Russia’s ‘dream team’ unbeatable in Olympic rhythmic gymnastics

July 21st, 2008 - 3:04 pm ICT by IANS  

By Chen Yu
Beijing, July 21 (Xinhua) Russia’s “dream team” of world-class rhythmic gymnasts is widely expected to stage a perfect gold-winning show at the forthcoming Beijing Olympic Games as hosts China seek a breakthrough in the team event. Russia, a traditional rhythmic powerhouse, has proved to be unbeatable in nearly all major international events in recent years, and many believe the Beijing Olympics will be no exception.

Russian girls’ outstanding technical ability and artistic performance has given them superiority in rhythmic gymnastics. Though lesser players such as Italy, Bulgaria and Belarus are also considered capable contestants, their overall strength is no match for the Russians.

Analysts said though teams such as Italy, which won the silver medal for group all-round in Athens and two consecutive world championships, may have come close to Russia in terms of difficulty score, they are still lagging behind when it comes to artistry.

“I have a vision which team will rule rhythmic gymnastics at the Beijing Games,” said Irina Viner, head coach of Russia’s Olympic rhythmic gymnastics team. Though she declined to name the winner-to-be, her confidence in her girls is obvious.

“There will be a fiercer battle for rhythmic titles in Beijing, but for Russia, the pressure will be much less than in the Athens,” she said. In Athens, Russia netted both the individual and group titles.

The group rhythmic gold is something in the bag for Russia as it had claimed the group title in the past two Olympic Games and four world championships in a row. As the Russian quintet is as strong as ever, their defending the Olympic title in Beijing seems unquestionable.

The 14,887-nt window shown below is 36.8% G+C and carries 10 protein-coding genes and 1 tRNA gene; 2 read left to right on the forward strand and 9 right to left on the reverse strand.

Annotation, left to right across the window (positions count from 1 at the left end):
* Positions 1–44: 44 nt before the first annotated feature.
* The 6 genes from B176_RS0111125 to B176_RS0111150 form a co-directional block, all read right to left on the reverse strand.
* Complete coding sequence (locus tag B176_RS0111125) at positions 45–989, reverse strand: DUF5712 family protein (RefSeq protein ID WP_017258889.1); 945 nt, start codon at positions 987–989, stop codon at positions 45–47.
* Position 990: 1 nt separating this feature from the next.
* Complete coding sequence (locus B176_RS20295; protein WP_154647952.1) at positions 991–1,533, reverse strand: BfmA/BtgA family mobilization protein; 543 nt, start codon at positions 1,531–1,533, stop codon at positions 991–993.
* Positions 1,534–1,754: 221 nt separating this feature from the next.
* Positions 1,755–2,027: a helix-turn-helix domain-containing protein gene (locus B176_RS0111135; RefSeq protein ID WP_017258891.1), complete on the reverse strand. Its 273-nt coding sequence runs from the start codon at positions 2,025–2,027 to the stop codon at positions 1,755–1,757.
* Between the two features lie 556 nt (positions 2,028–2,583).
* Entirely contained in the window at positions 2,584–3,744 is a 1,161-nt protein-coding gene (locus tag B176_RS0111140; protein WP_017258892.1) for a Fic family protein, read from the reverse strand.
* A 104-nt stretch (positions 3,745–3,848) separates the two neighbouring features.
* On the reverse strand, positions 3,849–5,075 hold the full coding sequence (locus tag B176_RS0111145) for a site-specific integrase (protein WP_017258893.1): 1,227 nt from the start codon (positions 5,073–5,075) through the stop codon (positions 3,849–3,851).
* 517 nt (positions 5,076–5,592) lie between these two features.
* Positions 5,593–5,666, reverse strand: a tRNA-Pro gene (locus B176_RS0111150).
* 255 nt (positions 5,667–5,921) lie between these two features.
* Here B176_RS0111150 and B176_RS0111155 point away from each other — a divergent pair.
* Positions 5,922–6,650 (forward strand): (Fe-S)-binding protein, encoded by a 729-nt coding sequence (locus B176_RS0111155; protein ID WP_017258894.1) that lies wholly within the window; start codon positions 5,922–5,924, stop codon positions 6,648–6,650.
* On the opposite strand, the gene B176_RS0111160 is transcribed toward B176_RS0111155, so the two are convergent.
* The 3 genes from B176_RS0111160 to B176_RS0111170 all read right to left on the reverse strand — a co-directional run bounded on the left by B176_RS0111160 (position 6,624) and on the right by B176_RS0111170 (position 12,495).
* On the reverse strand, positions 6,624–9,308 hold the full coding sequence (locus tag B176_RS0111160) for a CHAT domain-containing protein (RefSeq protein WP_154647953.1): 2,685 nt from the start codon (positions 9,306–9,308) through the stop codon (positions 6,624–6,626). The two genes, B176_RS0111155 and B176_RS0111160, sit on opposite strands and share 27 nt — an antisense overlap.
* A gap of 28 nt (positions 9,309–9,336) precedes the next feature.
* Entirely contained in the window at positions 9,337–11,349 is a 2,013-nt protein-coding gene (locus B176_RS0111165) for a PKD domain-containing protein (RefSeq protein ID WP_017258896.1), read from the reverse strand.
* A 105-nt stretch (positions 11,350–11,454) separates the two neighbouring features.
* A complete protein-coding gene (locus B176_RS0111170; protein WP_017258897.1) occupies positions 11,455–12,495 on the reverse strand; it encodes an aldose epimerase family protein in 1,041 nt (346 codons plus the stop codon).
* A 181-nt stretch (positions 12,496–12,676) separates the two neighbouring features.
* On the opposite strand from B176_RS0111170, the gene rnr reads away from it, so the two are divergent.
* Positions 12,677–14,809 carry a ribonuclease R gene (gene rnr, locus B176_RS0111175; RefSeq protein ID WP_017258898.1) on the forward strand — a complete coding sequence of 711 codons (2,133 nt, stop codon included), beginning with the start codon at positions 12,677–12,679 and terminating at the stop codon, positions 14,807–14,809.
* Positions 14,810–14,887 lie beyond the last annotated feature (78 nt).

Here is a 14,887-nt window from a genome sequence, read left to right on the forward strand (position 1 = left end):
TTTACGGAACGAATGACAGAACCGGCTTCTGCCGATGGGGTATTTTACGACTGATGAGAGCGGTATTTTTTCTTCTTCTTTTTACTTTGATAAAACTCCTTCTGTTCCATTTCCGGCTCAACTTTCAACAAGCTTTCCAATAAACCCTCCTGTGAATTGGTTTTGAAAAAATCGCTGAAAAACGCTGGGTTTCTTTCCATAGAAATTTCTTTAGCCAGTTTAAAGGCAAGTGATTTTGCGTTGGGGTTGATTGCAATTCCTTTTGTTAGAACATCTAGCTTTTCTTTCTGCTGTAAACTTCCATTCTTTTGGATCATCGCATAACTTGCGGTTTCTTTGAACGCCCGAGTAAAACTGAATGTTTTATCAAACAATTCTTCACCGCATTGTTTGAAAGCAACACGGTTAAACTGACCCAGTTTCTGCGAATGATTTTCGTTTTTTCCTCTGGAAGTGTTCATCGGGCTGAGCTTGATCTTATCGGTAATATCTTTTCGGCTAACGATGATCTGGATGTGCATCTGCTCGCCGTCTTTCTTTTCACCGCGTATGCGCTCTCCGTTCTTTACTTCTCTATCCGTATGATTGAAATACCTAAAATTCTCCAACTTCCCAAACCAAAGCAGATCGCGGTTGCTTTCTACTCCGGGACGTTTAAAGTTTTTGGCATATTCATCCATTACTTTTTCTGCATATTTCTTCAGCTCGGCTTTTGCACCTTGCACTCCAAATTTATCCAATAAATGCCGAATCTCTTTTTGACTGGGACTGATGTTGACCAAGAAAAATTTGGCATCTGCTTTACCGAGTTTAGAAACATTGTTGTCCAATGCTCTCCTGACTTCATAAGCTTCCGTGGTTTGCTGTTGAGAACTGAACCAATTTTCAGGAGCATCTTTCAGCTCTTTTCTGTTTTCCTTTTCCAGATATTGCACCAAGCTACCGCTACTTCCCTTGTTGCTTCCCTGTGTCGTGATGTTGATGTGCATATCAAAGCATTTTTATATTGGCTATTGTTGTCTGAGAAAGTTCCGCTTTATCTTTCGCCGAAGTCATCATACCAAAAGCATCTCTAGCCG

In individual all-round competition, Russia also boasts world’s top-tier rhythmic gymnasts such as world and European champions Vera Sessina, Olga Kapranova and Evgenia Kanaeva.

Kanaeva, who won the individual all-round title at the 2008 Europeans in Torino, has been granted a spot for the Beijing Games, and the remaining spot will be given either to Kapranova or Sessina. No matter what the choice may be, Russia’s grip on the individual gold seems hard to break.

The only threat to Russia’s double-gold glory may come from Anna Bessonova of Ukraine, the bronze medallist at the 2004 Athens Games. Bessonova also won an individual all-round gold at the 2007 world championships, after taking silver medals in the 2003 and 2005 worlds.

A total of 12 teams and 24 individuals, most of them from Europe, will be competing for two rhythmic gold medals on offer in Beijing. As the world awaits to see the Europeans’ golden show, host China is seeking its first Olympic rhythmic medal, hopefully in the group event.

Chinese rhythmic gymnasts have made marked progress in recent years and have a good chance for a group medal in Beijing, said Zhao Yuxing, vice head of the gymnastics management centre of China’s State Sport General Bureau.

Xie Ying, director of the rhythmic gymnastics department at the gymnastics management center, echoed Zhao, saying that since the Athens Games, China has concentrated on a breakthrough in group event, and now it’s the time.

Xie admitted the chance for China to win an individual medal is nil, as China only has one player in the individual event at the Beijing Games, and the player, Xiao Yiming, gets there only because under the FIG rule, the host nation should have a representative in the event.

But a group medal for China is likely. Xie said Chinese rhythmic gymnasts have performed better as a group than as individuals. Though China has never made Olympic rhythmic individual finals, but it finished sixth in group event in Athens, 2004 and fifth in 1996 Atlanta. In the 2002 and 2003 worlds, China made it to the top eight. In two recent rhythmic international invitationals, China even nailed a third place.

Xie said China is now viewed as the best team in Asia which enjoys the advantage of exquisiteness of movements. “However, compared with European teams, we have much to do to improve our artistic performance and the artistic appeal of our routines and we are now working on these.”

“China, Italy, Bulgaria and Belarus are almost at the same level and the results will largely depend on their on-the-spot performance,” she added.

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